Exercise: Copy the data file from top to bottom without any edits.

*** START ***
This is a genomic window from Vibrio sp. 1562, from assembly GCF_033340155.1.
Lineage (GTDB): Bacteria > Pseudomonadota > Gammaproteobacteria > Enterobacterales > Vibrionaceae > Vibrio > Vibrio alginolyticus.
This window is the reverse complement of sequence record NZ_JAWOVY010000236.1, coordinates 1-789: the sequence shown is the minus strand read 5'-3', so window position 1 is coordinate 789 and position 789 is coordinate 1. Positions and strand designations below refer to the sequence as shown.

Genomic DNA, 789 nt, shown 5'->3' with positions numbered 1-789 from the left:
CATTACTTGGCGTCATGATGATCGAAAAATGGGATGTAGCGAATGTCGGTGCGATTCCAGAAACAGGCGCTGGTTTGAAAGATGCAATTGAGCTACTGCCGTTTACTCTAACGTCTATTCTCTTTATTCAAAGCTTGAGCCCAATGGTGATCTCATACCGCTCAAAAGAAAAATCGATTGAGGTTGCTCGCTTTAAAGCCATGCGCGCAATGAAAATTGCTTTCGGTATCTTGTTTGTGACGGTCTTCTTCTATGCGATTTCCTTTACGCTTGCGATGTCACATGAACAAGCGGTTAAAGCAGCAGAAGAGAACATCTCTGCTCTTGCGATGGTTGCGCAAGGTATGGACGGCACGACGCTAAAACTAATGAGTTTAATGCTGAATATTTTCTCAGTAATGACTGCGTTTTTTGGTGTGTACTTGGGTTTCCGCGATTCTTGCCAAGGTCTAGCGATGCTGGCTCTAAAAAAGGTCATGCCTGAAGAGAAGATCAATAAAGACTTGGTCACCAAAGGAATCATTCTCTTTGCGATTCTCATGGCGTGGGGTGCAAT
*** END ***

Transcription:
This is a genomic window from Vibrio sp. 1562, from assembly GCF_033340155.1.
Lineage (GTDB): Bacteria > Pseudomonadota > Gammaproteobacteria > Enterobacterales > Vibrionaceae > Vibrio > Vibrio alginolyticus.
This window is the reverse complement of sequence record NZ_JAWOVY010000236.1, coordinates 1-789: the sequence shown is the minus strand read 5'-3', so window position 1 is coordinate 789 and position 789 is coordinate 1. Positions and strand designations below refer to the sequence as shown.

Genomic DNA, 789 nt, shown 5'->3' with positions numbered 1-789 from the left:
CATTACTTGGCGTCATGATGATCGAAAAATGGGATGTAGCGAATGTCGGTGCGATTCCAGAAACAGGCGCTGGTTTGAAAGATGCAATTGAGCTACTGCCGTTTACTCTAACGTCTATTCTCTTTATTCAAAGCTTGAGCCCAATGGTGATCTCATACCGCTCAAAAGAAAAATCGATTGAGGTTGCTCGCTTTAAAGCCATGCGCGCAATGAAAATTGCTTTCGGTATCTTGTTTGTGACGGTCTTCTTCTATGCGATTTCCTTTACGCTTGCGATGTCACATGAACAAGCGGTTAAAGCAGCAGAAGAGAACATCTCTGCTCTTGCGATGGTTGCGCAAGGTATGGACGGCACGACGCTAAAACTAATGAGTTTAATGCTGAATATTTTCTCAGTAATGACTGCGTTTTTTGGTGTGTACTTGGGTTTCCGCGATTCTTGCCAAGGTCTAGCGATGCTGGCTCTAAAAAAGGTCATGCCTGAAGAGAAGATCAATAAAGACTTGGTCACCAAAGGAATCATTCTCTTTGCGATTCTCATGGCGTGGGGTGCAAT